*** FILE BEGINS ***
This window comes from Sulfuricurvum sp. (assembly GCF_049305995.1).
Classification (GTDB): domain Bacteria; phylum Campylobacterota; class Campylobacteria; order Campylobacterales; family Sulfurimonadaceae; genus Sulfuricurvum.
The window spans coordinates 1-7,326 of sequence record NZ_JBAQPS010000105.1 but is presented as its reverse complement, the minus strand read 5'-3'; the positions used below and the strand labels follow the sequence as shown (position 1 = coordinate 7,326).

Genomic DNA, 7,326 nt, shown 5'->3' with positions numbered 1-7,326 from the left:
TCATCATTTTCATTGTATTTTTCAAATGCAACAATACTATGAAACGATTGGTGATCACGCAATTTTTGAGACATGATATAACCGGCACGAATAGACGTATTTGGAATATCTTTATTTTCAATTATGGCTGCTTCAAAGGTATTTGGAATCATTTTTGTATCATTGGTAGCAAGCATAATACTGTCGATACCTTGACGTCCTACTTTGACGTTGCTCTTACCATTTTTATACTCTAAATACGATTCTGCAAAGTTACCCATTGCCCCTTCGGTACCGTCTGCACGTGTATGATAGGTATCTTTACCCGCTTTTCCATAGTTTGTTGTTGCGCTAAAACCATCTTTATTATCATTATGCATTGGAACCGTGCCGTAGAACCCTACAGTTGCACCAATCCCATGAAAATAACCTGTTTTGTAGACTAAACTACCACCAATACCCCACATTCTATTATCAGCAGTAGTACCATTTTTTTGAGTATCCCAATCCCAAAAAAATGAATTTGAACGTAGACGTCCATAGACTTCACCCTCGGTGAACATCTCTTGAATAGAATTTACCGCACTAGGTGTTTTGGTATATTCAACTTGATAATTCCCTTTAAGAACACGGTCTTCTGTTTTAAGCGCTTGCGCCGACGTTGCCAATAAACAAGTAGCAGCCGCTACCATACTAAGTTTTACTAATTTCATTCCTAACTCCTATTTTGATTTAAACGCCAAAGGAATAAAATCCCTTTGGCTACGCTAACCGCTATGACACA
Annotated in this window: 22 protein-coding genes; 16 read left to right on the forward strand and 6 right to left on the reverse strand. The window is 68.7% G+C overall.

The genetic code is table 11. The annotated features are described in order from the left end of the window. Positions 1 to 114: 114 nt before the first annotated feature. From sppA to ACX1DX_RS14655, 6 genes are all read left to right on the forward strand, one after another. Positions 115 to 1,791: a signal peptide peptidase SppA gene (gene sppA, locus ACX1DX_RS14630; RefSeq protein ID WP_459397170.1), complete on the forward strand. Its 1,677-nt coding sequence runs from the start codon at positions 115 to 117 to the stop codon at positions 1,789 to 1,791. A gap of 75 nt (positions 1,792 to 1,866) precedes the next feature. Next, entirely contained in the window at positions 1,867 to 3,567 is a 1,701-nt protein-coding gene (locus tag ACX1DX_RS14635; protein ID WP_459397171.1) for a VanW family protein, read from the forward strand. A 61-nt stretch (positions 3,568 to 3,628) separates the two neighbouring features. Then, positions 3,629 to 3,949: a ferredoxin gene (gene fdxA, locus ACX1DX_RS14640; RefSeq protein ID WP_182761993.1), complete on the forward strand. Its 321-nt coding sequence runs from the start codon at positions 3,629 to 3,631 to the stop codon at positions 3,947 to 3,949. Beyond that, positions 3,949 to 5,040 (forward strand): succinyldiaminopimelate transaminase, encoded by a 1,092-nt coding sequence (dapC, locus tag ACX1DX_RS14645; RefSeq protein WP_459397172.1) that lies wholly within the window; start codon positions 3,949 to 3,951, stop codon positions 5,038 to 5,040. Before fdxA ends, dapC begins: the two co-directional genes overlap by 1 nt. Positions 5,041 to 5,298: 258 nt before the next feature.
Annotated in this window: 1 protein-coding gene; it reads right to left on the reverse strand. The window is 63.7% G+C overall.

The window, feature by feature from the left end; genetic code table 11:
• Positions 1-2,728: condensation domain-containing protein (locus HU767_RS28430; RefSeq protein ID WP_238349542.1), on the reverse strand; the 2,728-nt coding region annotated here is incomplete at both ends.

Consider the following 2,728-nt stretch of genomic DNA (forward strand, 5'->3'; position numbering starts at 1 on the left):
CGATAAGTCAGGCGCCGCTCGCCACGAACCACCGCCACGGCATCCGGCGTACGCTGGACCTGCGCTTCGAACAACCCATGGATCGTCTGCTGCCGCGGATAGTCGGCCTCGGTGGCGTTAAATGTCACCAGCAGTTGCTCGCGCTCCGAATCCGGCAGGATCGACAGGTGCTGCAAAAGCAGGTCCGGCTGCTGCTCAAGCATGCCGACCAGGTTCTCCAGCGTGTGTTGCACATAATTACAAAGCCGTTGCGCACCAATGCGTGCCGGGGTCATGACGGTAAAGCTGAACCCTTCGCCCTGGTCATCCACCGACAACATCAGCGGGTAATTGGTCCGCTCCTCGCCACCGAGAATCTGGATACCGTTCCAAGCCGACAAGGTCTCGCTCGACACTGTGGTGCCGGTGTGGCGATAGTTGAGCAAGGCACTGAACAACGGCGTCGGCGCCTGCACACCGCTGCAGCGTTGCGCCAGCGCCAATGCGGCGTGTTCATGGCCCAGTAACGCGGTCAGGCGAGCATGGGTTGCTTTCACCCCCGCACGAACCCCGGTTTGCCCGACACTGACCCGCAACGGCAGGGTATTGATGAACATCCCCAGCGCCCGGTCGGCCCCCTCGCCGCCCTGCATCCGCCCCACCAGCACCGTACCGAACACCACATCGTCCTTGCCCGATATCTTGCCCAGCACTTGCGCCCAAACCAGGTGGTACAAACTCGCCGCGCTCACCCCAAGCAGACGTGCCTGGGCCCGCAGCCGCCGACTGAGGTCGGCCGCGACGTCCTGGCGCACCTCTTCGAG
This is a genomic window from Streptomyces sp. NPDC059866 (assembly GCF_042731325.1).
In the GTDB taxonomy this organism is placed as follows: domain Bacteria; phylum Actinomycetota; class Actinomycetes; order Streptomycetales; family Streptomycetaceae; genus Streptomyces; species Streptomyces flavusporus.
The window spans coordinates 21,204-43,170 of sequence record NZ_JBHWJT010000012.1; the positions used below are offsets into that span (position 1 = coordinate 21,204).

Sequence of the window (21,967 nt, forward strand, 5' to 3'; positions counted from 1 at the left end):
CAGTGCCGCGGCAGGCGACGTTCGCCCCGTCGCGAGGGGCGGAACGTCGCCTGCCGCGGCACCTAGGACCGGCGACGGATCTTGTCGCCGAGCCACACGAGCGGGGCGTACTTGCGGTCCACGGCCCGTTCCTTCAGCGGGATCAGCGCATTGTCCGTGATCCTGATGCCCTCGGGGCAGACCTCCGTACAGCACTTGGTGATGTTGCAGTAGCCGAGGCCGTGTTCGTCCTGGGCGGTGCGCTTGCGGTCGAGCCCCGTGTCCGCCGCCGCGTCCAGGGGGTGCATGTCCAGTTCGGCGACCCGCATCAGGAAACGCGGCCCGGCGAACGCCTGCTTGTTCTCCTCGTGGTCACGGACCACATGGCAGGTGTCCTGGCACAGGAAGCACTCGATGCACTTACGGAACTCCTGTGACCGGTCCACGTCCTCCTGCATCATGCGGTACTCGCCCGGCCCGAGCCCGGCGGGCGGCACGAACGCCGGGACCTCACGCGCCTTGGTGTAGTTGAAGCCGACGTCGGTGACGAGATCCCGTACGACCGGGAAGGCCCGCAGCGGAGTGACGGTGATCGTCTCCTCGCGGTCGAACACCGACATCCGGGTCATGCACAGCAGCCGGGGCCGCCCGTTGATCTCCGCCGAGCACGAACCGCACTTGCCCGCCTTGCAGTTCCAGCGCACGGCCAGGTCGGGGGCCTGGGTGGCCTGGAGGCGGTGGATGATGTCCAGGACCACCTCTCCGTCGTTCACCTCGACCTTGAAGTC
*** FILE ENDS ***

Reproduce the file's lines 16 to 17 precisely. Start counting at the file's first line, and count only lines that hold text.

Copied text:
Sequence of the window (21,967 nt, forward strand, 5' to 3'; positions counted from 1 at the left end):
CAGTGCCGCGGCAGGCGACGTTCGCCCCGTCGCGAGGGGCGGAACGTCGCCTGCCGCGGCACCTAGGACCGGCGACGGATCTTGTCGCCGAGCCACACGAGCGGGGCGTACTTGCGGTCCACGGCCCGTTCCTTCAGCGGGATCAGCGCATTGTCCGTGATCCTGATGCCCTCGGGGCAGACCTCCGTACAGCACTTGGTGATGTTGCAGTAGCCGAGGCCGTGTTCGTCCTGGGCGGTGCGCTTGCGGTCGAGCCCCGTGTCCGCCGCCGCGTCCAGGGGGTGCATGTCCAGTTCGGCGACCCGCATCAGGAAACGCGGCCCGGCGAACGCCTGCTTGTTCTCCTCGTGGTCACGGACCACATGGCAGGTGTCCTGGCACAGGAAGCACTCGATGCACTTACGGAACTCCTGTGACCGGTCCACGTCCTCCTGCATCATGCGGTACTCGCCCGGCCCGAGCCCGGCGGGCGGCACGAACGCCGGGACCTCACGCGCCTTGGTGTAGTTGAAGCCGACGTCGGTGACGAGATCCCGTACGACCGGGAAGGCCCGCAGCGGAGTGACGGTGATCGTCTCCTCGCGGTCGAACACCGACATCCGGGTCATGCACAGCAGCCGGGGCCGCCCGTTGATCTCCGCCGAGCACGAACCGCACTTGCCCGCCTTGCAGTTCCAGCGCACGGCCAGGTCGGGGGCCTGGGTGGCCTGGAGGCGGTGGATGATGTCCAGGACCACCTCTCCGTCGTTCACCTCGACCTTGAAGTC